All the initiatives that fit into the fuzzy umbrella of “free software” will undoubtedly join the annals of history for their role in making access to information possible for billions of people. And within this realm, it is safe to believe that Moodle will enjoy credit for how it allows students around the world to access quality learning experiences.
A post in the official Moodle blog enumerates five key facts that help us understand the present and future role of this open source LMS when it comes to shaping learning and education. These were initially discussed during a webinar that included Brian Carlson and Randy Jones from US Moodle partner eThink, along with Jeff Chidester, Director of Training and Learning at the Strategic Insurance Agency Alliance.
1. The massive confluence of contributions
Anyone with an idea and the willingness to turn it into an application can share their work for the benefit of everyone. Whether it’s the fix to a bug or a new functional plugin, the barrier to entry keeps getting lower for those who want to help and those who enjoy a constant pace of improvement.
2. The ability to account for progress
Students can build a habit of acquiring new information and skills using the broad variety of tools Moodle offers them. After a while, they will have a record of their activity, behavior and performance at the ready. Criteria for deliberate practice can turn hours of perseverance into badges and eventually certificates of accomplishment. On a personal level, it is an invaluable source of personal satisfaction and sense of advancement. On the social scope, it is the quintessential proof of skill acquisition.
3. The integration of experiences
It is only possible to account for a student’s whole path if it takes places under Moodle’s radar, but in an open world, where the “next big thing” can happen everywhere, a true hub of learning evidence must be able to interact with outcomes from other systems. This is why Moodle has embraced and advocated for standards between learning technologies. Being compatible with SCORM, xAPI, LTI, and whatever new specification comes next also means there are no artificial walls keeping Moodlers away from cutting-edge innovation, wherever it may come from.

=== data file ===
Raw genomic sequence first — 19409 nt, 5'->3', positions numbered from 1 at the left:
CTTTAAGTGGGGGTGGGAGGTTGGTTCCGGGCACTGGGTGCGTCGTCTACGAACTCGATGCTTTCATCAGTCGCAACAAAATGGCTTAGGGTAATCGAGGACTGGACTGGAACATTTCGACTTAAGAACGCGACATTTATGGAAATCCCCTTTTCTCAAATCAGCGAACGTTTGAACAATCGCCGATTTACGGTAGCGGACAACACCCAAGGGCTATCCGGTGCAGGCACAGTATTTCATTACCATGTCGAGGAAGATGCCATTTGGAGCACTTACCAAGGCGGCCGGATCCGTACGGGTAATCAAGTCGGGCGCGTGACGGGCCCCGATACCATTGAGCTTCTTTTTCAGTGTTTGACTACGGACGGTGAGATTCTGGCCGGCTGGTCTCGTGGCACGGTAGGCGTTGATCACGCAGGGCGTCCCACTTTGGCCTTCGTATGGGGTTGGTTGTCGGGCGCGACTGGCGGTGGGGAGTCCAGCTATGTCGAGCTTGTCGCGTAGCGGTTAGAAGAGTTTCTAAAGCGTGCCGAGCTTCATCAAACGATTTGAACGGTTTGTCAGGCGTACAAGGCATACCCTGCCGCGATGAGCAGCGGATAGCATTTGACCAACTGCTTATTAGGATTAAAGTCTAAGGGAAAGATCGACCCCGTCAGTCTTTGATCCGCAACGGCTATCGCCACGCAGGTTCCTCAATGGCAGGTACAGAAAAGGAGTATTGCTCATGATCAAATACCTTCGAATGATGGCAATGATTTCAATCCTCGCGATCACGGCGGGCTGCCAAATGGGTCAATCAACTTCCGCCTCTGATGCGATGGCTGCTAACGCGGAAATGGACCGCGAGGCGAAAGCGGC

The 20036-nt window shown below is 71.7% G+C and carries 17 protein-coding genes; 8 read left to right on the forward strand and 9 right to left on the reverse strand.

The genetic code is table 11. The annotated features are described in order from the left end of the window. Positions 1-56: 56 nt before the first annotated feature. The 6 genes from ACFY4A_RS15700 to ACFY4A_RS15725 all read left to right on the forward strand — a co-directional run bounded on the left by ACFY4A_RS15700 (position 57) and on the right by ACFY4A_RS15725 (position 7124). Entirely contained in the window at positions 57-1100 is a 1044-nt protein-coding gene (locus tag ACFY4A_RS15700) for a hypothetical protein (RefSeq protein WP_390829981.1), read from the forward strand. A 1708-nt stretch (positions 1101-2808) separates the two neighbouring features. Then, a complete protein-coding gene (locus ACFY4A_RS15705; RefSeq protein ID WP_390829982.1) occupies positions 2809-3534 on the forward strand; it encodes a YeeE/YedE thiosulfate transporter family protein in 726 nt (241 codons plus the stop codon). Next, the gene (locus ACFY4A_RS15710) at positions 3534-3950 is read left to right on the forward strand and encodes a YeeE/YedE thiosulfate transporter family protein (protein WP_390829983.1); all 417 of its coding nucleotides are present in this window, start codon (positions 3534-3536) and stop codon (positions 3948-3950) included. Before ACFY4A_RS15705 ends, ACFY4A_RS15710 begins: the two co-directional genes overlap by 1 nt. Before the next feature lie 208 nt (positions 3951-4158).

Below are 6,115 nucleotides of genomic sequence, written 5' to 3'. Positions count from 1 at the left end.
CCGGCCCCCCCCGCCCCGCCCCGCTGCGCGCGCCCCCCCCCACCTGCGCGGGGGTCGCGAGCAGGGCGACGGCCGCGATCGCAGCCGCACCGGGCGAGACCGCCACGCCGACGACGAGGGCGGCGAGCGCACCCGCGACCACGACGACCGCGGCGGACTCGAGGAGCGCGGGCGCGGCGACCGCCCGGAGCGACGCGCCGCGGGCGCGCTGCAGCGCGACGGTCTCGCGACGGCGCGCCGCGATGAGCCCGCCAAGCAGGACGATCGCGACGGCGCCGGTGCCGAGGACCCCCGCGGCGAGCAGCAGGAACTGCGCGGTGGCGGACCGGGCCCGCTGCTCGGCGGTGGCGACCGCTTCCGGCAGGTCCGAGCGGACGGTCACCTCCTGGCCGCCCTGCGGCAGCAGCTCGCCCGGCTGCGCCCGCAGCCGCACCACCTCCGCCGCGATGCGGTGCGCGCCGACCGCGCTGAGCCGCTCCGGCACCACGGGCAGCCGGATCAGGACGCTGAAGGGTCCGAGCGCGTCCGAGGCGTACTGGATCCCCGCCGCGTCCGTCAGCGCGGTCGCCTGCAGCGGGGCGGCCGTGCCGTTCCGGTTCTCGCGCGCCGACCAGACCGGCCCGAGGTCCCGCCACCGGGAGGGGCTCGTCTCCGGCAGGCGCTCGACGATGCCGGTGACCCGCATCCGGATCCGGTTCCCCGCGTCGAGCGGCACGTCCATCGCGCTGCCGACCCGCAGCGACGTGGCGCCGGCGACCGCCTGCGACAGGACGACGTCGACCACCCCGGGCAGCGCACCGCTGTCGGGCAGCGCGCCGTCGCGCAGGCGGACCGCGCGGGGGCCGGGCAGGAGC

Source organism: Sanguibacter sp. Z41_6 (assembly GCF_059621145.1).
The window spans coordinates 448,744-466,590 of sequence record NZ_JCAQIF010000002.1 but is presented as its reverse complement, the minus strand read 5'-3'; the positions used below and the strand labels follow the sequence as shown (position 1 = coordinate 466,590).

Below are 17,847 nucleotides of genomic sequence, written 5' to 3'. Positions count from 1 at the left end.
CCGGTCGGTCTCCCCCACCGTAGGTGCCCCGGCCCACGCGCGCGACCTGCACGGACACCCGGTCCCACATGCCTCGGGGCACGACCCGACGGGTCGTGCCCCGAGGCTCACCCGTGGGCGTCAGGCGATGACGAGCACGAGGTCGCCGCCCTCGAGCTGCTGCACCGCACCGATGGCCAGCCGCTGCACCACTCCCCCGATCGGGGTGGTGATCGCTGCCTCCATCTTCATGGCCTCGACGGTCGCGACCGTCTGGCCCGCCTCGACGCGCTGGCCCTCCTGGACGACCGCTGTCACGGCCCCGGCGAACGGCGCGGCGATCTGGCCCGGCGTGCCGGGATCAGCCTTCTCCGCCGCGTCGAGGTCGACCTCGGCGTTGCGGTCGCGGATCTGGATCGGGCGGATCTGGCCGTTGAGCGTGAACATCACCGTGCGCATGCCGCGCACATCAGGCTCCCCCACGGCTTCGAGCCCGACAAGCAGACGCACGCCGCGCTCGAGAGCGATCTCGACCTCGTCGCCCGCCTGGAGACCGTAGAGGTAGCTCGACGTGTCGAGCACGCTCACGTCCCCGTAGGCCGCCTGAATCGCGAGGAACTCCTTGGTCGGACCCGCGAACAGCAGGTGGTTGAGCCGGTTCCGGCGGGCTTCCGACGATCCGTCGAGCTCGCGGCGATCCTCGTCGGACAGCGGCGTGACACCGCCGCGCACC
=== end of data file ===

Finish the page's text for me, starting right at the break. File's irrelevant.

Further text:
4. The ceaseless refinement of experiences
Name the learning outcome you want to maximize–be it retention, engagement, standardized grading, or even personal accounts of enjoyment and satisfaction–and you can rest assured there is a way to study it scientifically and produce experimental data to compare with and gather feedback. Gamification is an excellent example. Whenever a new idea in digital entertainment becomes fodder for possible new applications in learning, chances are they will be tried out in Moodle early on.
5. The compatibility with further ubiquity and flexibility
It is more obvious for some than others just how revolutionary mobile technology is becoming across industries and communities. The modern learner is mobile, and this statement is not true only for a fringe or elitist segment of the population. Never before has there been a world with such high demand for education and skills. To respond, evidence is growing in favor of a reality we probably should have admitted long ago: the current structure of education systems will not be enough. As the “mobile first” youth becomes the new normal across classrooms and workplaces, Moodle is tasked with adapting and providing competitive and self-sufficient learning experiences. The immediate arena is mobile. But soon enough, Moodle ought to be ready for a learning landscape increasingly taking place through VR, AR, and the Internet of Things.